March 1981: Daredevil 171 – Or, have you got yourself locked in a room, with a violent giant?


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Synopsis: Daredevil 171 was written and drawn by Frank Miller, with Klaus Janson and opens with Matt (Daredevil) Murdock, in his costume, waking up in the back of a garbage truck. He jumps clear to get some sleep and in a cutaway scene, we see one of the mob’s underlings killed by a man answering to Wilson Fisk, the legendary crime boss known as the Kingpin.


The next morning, Matt has an expositional conversation with current girlfriend Heather Glenn (it’s a Daredevil girlfriend, don’t get too attached) explaining why Fisk is back and what has gone on. We then go to the mob, who gloat about how well their plan is going, despite Vanessa Fisk telling them that what they are doing is suicidally dangerous for them and the city. One of the mob’s recent hires Bullseye, notes that he might be on the wrong team here.

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Deciding on a different tactic, Matt assumes the identity of ‘Shades’, a hitman who worked for Eric Slaughter and gets himself brought to the Kingpin. Matt is amazed by the sheer size of the man. Kingpin gets the message to give his files to the mob for his wife at a construction site, from a dying subordinate, who got the message from Bullseye, as well as the mortal wounds. Matt is torn up by the fact that he recently saved Bullseye’s life and feels somehow responsible. Kingpin and his men leave, we don’t really see what Matt does.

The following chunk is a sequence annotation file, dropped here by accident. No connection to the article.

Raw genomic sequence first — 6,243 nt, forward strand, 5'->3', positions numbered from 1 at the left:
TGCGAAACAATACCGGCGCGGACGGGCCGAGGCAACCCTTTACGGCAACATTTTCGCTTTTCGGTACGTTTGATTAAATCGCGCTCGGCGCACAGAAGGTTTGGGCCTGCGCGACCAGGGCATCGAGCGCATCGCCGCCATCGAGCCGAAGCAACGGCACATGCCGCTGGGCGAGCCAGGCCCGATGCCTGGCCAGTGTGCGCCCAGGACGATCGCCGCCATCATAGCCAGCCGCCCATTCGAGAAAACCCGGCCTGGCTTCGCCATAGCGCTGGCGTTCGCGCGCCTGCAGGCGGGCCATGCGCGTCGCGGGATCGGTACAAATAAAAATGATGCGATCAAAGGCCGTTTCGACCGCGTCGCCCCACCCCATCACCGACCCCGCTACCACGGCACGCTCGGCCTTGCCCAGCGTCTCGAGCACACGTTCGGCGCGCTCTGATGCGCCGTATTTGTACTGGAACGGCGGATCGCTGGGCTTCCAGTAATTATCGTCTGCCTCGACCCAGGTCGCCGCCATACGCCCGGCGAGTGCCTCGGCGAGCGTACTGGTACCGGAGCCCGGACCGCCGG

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The next day, Matt is missing from work and although his law partner Franklin (Foggy) Nelson is there, he’s in no condition to do anything, seemingly depressed and distracted. Matt has returned to the Kingpin’s place and opens his vault, purely by strength. When cornered by a returning Kingpin, Matt drops his clothes, revealing himself as  Daredevil and begins a pitched battle with Kingpin. It doesn’t go well. Kingpin takes every hit from Matt as it unhurt and delivers only one punch, but that is a thunderous punch that knocks Matt out. While Matt is dumped into the sewers, Kingpin goes to meet the mob, mostly led by his old lieutenants. He double crosses them, using a sonic weapon to floor them. All is well until a rocket propelled grenade is fired at the construction site, seemingly killing all there, including Vanessa. The only survivor is Kingpin and his right hand man who convinces a Kingpin in shock to re-take the city from the mob and make them all pay.

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Notes: This is a bit more Miller-esque, now that he’s found his feet. This is a Daredevil with a thick layer of noir all over it and a shift towards the villains being more fleshed out and interesting. Miller’s fight scenes are bold and interesting, looking like no one else’s at the time. The art is cinematic and eye pleasing, like the adaptation of a really cool film no one has ever seen. Miller’s Kingpin is not the big man from Spider-Man, but a terrifying mobster with a savage temper and no time for anyone not of use and no mercy for anyone in his way. His single punch takedown of Daredevil points out how much further up the food chain he is than the Man without Fear.


The scene changes and subplots are woven well and Miller’s strengths as a writer are as clear as his art. There’s a reason that this is the Daredevil that keeps being referenced. If you’ve not read this era, I think you are missing out.


Next Time: The next great FF run


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